Study explores environmental impact of sport horse production

Sport horse production farms should have an operational plan to manage waste, protect waterways and reduce unpleasant odors, say researchers.

The production of sport horses must be designed and managed to provide a consistent and practical approach to environmental conservation, according to researchers in Argentina.

Argentina exports horses for equestrian sports. Mariana Vaccaro and her fellow researchers at the University of Buenos Aires examined the environmental effects of sport horse production in the country.

Twenty-six sport horse production farms in the province of Buenos Aires were assessed for the research. The study team, reporting in the journal Sustainability, then proposed several actions to minimize the environmental effects.

Farm operators were surveyed and veterinary professionals were interviewed. The proximity of the farms to water bodies, the destination of stall bedding, management practices, and whether they receive veterinary advice were explored, as well as feed use, its composition, and water use.

Only two of the farms were ultimately assessed as having a low environmental impact, while 18 had a medium impact and five had a high impact.

The authors noted that just under half of the farms investigated in the study were near water bodies.

All the farms studied eliminated bedding and excretion waste in open-air deposits directly on the ground. “This situation is environmentally complex, since excretions may contain different compounds,” they said.

The discarded bedding can increase the volume of manure by two or three times, depending on the type of bedding used.

“The increasing levels of international equestrian sports and the socioeconomic benefits derived from them constitute a good reason to develop standards and terms relevant to a distinguished subpopulation of competition horses,” they said.

It is evident, they said, that the way in which bedding waste and excretions are placed outside the stalls is a key factor.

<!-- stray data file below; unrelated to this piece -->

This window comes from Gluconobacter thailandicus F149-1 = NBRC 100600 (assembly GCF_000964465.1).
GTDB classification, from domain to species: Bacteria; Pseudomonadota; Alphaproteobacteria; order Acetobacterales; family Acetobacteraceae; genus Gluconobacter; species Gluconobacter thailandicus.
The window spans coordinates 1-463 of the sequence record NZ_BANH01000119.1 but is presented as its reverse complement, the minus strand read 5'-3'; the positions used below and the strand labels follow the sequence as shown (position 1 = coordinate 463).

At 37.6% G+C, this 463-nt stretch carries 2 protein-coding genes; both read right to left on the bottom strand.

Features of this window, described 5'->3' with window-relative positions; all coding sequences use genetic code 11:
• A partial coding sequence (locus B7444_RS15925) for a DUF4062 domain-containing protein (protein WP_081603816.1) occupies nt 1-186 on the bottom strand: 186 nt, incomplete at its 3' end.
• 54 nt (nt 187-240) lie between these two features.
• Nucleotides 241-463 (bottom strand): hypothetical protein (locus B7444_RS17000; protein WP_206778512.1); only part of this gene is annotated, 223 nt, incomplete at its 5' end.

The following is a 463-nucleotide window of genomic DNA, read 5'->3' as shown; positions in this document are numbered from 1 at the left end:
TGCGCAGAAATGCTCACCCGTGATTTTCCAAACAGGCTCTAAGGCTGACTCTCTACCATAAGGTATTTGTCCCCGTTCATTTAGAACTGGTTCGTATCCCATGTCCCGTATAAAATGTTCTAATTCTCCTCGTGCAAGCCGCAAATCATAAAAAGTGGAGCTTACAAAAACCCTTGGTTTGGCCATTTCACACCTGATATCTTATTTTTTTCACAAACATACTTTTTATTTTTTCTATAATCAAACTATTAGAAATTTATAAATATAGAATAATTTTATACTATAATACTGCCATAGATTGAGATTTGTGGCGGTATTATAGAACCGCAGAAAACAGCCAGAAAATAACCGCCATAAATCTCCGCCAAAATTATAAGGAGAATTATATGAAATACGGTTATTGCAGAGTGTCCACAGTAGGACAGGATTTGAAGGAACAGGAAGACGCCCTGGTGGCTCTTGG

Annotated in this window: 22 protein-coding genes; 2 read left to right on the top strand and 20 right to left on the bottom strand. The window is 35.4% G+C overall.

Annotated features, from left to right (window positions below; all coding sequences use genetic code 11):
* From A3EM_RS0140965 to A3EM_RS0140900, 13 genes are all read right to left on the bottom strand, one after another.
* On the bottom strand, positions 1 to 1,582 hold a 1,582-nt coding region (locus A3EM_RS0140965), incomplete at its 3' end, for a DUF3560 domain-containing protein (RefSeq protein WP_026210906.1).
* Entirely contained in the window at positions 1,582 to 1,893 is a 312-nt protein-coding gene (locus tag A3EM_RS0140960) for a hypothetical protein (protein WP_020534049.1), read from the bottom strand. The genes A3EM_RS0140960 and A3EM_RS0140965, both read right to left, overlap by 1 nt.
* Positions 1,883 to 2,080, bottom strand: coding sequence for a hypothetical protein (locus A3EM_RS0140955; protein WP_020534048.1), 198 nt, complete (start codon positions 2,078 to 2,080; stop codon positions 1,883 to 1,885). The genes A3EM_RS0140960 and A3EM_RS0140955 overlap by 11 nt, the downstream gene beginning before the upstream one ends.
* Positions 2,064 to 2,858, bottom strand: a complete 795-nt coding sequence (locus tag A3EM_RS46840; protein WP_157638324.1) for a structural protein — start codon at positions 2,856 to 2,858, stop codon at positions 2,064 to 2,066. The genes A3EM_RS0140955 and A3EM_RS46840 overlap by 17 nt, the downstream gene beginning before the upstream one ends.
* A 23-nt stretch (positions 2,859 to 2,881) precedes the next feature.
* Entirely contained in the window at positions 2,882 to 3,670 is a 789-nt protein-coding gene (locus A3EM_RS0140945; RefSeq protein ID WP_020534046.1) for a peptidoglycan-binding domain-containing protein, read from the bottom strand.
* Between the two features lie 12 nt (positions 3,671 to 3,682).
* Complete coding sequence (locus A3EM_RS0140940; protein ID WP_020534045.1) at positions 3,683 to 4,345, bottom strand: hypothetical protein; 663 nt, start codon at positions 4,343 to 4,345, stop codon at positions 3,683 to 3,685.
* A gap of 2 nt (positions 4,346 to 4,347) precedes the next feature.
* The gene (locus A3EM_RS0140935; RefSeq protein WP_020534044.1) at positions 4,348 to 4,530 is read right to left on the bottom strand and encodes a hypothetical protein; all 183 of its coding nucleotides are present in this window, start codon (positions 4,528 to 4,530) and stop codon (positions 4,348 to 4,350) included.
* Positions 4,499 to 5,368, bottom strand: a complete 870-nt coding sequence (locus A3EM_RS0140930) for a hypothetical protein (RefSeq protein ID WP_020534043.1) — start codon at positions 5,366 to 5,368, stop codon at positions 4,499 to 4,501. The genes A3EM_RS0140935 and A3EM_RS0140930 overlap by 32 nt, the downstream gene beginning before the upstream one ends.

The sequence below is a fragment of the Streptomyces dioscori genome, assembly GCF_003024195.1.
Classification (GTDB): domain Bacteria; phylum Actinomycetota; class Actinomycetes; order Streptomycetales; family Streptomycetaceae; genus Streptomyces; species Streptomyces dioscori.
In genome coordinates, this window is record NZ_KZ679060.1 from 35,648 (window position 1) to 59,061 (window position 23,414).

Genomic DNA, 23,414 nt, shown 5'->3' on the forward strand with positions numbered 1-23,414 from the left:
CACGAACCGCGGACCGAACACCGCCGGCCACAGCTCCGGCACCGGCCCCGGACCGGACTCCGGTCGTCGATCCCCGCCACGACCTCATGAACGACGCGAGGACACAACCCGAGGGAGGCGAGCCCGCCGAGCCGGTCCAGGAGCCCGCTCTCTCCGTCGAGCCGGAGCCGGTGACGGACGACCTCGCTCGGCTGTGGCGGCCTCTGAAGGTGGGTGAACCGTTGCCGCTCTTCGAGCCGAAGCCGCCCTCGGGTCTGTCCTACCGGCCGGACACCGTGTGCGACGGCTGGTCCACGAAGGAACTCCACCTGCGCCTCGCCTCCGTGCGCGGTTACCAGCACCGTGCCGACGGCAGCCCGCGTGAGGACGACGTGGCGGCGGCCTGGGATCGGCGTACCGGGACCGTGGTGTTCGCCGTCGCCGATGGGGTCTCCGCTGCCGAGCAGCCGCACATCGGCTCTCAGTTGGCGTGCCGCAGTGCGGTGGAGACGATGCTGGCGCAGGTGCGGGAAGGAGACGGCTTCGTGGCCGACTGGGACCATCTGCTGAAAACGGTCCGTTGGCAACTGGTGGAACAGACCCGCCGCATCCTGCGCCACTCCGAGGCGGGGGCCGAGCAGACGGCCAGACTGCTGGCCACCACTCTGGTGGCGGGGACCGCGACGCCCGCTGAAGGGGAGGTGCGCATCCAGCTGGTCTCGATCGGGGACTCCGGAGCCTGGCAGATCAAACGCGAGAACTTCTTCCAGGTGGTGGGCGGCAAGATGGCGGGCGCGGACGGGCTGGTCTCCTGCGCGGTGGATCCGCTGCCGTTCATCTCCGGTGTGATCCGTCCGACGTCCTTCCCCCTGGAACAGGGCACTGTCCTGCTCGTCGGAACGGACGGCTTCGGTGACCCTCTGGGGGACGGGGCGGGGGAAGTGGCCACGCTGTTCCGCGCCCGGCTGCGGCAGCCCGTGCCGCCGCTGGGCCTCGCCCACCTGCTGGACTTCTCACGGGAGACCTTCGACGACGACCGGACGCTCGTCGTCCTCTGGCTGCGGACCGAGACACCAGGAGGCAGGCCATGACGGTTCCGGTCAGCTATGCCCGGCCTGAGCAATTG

If there is rainfall, nutrients and elements present in bedding waste and excretions can leach into underground layers or nearby surface water bodies through runoff. Such waste can accumulate quickly if the time between elimination and removal is not considered.

Each sport horse production farm should implement an operational plan that includes comprehensive waste management to ensure facilities are clean and safe, protect streams and groundwater from potential leaching, and reduce unpleasant odors.

“There are some strategies to reduce the environmental impacts of horse excretions, such as using them as crop fertilizers or for the generation of renewable energy through anaerobic digestion.

“However, horse manure has not been considered viable for anaerobic digestion yet due to the high total solids content in combination with the presence of bedding materials with low process performance, such as wood chips and long straw which degrade slowly.”

The location of bedding and excretion disposal facilities should be away from streams, ponds and water wells. Floors should be concrete, compacted clay or plastic to reduce the possibility of infiltration into groundwater. Covers can be used to prevent manure storage and runoff (leaching) from manure piles entering streams and waterways.

Operational plans for such farms must be practical, ideally formulated with the input of veterinary professionals. “The results show that the role of the professional veterinarian is key in minimizing environmental impact,” they reported.

Farms need to follow best practice for feed optimization and water use. Formulating equine rations should preferably be based on nutritional analysis to minimize waste and reduce the environmental impact.

Sport horse production farms should have an operational plan to manage waste, protect waterways and reduce unpleasant odors, say researchers.

The study team concluded that sport horse production must be designed in such a way as to provide a consistently practical approach to environmental conservation.

“The characteristics of the different potential risk factors of this type of production (water use, feed, excretion management, location and distance from water bodies) must be considered to minimize environmental effects.”

Categorizing the impact of the farms, as carried out in the current study, can be an important step toward implementing measures to minimize environmental effects, they said.

The study team comprised Vaccaro, Alejandra Volpedo, Alberto Garcia-Liñeiro and Alicia Fernández-Cirelli, all with the University of Buenos Aires.

Vaccaro, M.M.; Volpedo, A.V.; Garcia-Liñeiro, A.; Fernández-Cirelli, A. Environmental Effects of Sport Horse Production Farms in Argentina. Sustainability 2023, 15, 12210.

The study, published under a Creative Commons License, can be read here

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